It would encourage global companies to continue to choose Scotland as a place to invest at scale through the economic incentives offered to businesses within the Green Freeport.
The blueprint encompasses three key ports on the Forth - Rosyth, Grangemouth, and Leith - but it also takes in Burntisland among its industrial facilities and logistics centres along the north and south shores of the Forth.
A total of 19 hectares of land at Burntisland have been ringfenced for designation as a customs site, extending the Leith Renewables Hub across the north and south shores of the estuary.
This marks a deliberate ‘twinning’ of the Leith and Burntisland Forth Green Freeport propositions and supports the intra-authority nature of this bid.
Together, this creates the largest offshore wind development area in Scotland.
The consortium behind it includes Fife Council, Edinburgh Airport, Falkirk Council, INEOS, Scarborough Muir Group and the City of Edinburgh Council.
Councillor Altany Craik, Fife Council’s finance and economy convene, said: “The work undertaken to date ensures that once more, Fife is being promoted as a prime investment location within Scotland.
“This is consistent with the work we continue to do within our local communities to realise regeneration and investment in our communities.
“ I welcome that Rosyth, Burntisland and other strategic sites within the proposed Green Freeport outer boundary including Longannet, support the bid for this important economic designation.”
The bid’s partners are confident that a Forth Green Freeport can be the driving force of this plan and will deliver this radical transformation for the Firth of Forth and Scotland.
It identifies strategically located tax and customs sites, which span 550 hectares in Grangemouth, Leith, Rosyth, Burntisland and Edinburgh Airport.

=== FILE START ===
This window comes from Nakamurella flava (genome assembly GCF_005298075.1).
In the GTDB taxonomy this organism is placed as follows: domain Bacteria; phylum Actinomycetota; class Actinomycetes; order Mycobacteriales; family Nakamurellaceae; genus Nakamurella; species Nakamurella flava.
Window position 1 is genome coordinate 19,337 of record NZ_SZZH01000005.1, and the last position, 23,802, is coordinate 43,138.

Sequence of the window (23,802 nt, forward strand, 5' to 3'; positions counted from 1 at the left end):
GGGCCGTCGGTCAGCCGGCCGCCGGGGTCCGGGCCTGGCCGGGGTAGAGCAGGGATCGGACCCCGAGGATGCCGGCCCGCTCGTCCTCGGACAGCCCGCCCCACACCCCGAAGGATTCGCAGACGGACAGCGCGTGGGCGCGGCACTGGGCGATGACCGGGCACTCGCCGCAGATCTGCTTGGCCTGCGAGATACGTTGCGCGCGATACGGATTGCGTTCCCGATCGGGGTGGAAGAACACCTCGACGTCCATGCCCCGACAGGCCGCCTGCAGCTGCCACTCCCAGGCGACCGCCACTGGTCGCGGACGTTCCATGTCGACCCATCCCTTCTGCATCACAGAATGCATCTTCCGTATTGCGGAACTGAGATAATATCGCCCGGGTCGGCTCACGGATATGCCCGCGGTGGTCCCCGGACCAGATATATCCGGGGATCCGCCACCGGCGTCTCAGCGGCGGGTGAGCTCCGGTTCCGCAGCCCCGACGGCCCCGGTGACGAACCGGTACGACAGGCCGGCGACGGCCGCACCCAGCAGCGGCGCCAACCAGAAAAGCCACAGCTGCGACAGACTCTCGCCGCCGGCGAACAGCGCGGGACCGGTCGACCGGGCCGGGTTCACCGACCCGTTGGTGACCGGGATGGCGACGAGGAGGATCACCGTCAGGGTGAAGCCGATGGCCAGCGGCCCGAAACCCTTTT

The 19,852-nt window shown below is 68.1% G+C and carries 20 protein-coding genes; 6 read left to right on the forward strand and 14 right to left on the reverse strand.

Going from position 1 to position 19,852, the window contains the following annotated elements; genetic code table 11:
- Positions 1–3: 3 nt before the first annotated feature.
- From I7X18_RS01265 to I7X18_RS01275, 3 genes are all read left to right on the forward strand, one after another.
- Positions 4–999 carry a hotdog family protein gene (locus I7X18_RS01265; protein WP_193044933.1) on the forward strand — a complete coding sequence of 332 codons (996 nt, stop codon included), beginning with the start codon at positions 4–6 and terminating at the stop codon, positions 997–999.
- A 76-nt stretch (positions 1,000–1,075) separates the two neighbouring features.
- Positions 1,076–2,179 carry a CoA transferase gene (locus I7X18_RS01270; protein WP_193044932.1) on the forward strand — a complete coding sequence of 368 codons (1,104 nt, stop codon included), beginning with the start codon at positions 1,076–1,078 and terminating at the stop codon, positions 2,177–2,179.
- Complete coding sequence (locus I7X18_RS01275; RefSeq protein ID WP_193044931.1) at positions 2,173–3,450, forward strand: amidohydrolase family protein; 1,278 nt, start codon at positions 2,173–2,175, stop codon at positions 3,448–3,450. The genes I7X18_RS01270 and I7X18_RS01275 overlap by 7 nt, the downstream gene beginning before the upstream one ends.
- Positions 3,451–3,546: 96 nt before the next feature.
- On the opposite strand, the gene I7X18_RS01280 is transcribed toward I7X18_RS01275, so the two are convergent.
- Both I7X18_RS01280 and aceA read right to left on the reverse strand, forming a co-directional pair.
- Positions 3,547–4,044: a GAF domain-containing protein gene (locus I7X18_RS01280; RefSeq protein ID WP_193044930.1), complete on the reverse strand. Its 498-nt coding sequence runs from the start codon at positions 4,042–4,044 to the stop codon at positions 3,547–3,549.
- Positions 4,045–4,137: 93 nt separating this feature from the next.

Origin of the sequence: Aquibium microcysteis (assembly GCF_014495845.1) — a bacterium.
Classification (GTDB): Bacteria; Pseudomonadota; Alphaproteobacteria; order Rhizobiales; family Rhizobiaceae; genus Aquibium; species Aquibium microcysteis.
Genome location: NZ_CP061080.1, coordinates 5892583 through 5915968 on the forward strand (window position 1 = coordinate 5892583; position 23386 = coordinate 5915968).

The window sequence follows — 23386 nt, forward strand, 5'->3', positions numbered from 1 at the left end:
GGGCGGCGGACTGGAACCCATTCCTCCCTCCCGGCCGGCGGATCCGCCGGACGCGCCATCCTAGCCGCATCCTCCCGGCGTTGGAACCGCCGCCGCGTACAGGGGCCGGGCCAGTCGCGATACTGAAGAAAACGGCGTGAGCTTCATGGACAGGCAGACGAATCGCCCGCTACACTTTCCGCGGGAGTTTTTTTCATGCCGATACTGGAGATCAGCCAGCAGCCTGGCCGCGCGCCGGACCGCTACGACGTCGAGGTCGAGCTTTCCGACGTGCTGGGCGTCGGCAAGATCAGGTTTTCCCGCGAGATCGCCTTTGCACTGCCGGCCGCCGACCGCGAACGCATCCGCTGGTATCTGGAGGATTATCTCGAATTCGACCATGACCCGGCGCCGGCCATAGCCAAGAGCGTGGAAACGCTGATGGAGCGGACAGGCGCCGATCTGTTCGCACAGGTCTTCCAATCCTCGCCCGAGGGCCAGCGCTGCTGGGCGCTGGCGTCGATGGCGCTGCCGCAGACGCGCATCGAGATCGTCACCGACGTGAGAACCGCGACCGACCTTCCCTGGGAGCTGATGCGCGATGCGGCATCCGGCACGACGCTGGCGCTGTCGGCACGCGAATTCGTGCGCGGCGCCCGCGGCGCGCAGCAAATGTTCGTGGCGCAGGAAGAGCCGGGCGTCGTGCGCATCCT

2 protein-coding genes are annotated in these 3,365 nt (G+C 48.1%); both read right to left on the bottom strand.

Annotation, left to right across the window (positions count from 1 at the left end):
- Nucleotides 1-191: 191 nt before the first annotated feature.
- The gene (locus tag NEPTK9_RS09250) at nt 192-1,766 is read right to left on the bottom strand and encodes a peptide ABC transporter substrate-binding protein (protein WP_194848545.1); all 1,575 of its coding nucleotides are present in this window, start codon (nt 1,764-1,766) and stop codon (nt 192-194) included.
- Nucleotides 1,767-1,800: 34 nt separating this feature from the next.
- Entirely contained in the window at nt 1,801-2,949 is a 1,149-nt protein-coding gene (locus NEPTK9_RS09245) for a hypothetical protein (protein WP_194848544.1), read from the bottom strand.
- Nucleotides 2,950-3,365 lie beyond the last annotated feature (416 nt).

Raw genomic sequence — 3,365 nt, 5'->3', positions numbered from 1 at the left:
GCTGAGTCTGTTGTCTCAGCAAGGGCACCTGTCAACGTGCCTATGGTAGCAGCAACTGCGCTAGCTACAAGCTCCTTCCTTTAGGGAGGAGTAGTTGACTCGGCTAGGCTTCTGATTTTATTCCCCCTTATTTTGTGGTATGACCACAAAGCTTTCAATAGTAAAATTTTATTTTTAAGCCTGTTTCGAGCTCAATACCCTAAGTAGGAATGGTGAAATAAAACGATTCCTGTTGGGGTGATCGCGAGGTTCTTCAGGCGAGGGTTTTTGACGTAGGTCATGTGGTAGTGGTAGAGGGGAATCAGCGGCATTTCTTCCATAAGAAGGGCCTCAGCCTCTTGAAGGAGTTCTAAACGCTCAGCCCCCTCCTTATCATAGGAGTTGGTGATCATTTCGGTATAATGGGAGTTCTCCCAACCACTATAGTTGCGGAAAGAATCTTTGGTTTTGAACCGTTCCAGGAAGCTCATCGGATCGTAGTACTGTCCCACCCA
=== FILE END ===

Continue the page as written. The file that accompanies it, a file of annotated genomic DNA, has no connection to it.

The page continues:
This will increase trade through Scotland’s sea and air gateways and support the growth of trading businesses across the Firth of Forth and at sites spread north, south and west of the estuary.
The sites are connected through excellent transport links, including five bridges - Kincardine Bridge, Clackmannanshire Bridge, Queensferry Crossing, Forth Road Bridge, and the iconic Forth Bridge - 138 rail routes, and motorways which link the three tax sites, Grangemouth, Rosyth, and Leith – with other strategically important areas in Scotland.
Charles Hammond OBE, chief executive of Forth Ports Group, said: “The Forth is Scotland’s most prized trading and industrial asset and a Forth Green Freeport enables Scotland to reduce emissions while creating technologies and jobs for the future.
“It will attract billions of investment for renewable offshore wind and hydrogen manufacture, enabling industrial decarbonisation and a reliable, clean energy supply with rapid distribution and export potential.
“Our vision is for the Forth Green Freeport to re-industrialise Scotland and spread the benefits of trade widely into the communities that need it the most, through the establishment of a green growth investment corridor creating 50,000 job.
“These jobs will not just be in Grangemouth, Leith and Rosyth, but in Glasgow and Edinburgh; Lothians, Stirling, Falkirk, and Dunfermline and Kirkcaldy.”